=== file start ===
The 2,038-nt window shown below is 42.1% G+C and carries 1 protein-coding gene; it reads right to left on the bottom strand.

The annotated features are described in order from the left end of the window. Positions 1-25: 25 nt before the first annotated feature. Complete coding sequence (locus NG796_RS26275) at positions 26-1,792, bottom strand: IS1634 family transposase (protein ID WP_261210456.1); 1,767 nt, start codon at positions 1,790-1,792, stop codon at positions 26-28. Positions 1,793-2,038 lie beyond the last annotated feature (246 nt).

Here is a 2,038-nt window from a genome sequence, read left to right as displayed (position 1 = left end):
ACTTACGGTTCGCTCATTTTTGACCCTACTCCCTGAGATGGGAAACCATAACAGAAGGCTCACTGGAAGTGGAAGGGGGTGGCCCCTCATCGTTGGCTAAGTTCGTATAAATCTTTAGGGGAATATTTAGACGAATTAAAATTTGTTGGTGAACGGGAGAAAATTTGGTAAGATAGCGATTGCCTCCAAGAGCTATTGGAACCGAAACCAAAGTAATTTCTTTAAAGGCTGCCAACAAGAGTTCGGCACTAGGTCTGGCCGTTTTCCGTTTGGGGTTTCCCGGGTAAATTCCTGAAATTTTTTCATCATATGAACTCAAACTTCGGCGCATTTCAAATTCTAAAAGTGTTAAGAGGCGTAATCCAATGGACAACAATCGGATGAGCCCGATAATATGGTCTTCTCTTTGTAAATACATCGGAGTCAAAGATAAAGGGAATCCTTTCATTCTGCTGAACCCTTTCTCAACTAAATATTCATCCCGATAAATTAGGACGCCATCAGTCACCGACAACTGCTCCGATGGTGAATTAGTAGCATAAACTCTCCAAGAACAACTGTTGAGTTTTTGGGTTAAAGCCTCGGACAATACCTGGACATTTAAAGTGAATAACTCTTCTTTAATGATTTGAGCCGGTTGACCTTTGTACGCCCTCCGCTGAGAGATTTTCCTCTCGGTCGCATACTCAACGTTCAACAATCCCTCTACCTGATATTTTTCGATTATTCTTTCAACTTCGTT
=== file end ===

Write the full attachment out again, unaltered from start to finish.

The 2,038-nt window shown below is 42.1% G+C and carries 1 protein-coding gene; it reads right to left on the bottom strand.

The annotated features are described in order from the left end of the window. Positions 1-25: 25 nt before the first annotated feature. Complete coding sequence (locus NG796_RS26275) at positions 26-1,792, bottom strand: IS1634 family transposase (protein ID WP_261210456.1); 1,767 nt, start codon at positions 1,790-1,792, stop codon at positions 26-28. Positions 1,793-2,038 lie beyond the last annotated feature (246 nt).

Here is a 2,038-nt window from a genome sequence, read left to right as displayed (position 1 = left end):
ACTTACGGTTCGCTCATTTTTGACCCTACTCCCTGAGATGGGAAACCATAACAGAAGGCTCACTGGAAGTGGAAGGGGGTGGCCCCTCATCGTTGGCTAAGTTCGTATAAATCTTTAGGGGAATATTTAGACGAATTAAAATTTGTTGGTGAACGGGAGAAAATTTGGTAAGATAGCGATTGCCTCCAAGAGCTATTGGAACCGAAACCAAAGTAATTTCTTTAAAGGCTGCCAACAAGAGTTCGGCACTAGGTCTGGCCGTTTTCCGTTTGGGGTTTCCCGGGTAAATTCCTGAAATTTTTTCATCATATGAACTCAAACTTCGGCGCATTTCAAATTCTAAAAGTGTTAAGAGGCGTAATCCAATGGACAACAATCGGATGAGCCCGATAATATGGTCTTCTCTTTGTAAATACATCGGAGTCAAAGATAAAGGGAATCCTTTCATTCTGCTGAACCCTTTCTCAACTAAATATTCATCCCGATAAATTAGGACGCCATCAGTCACCGACAACTGCTCCGATGGTGAATTAGTAGCATAAACTCTCCAAGAACAACTGTTGAGTTTTTGGGTTAAAGCCTCGGACAATACCTGGACATTTAAAGTGAATAACTCTTCTTTAATGATTTGAGCCGGTTGACCTTTGTACGCCCTCCGCTGAGAGATTTTCCTCTCGGTCGCATACTCAACGTTCAACAATCCCTCTACCTGATATTTTTCGATTATTCTTTCAACTTCGTT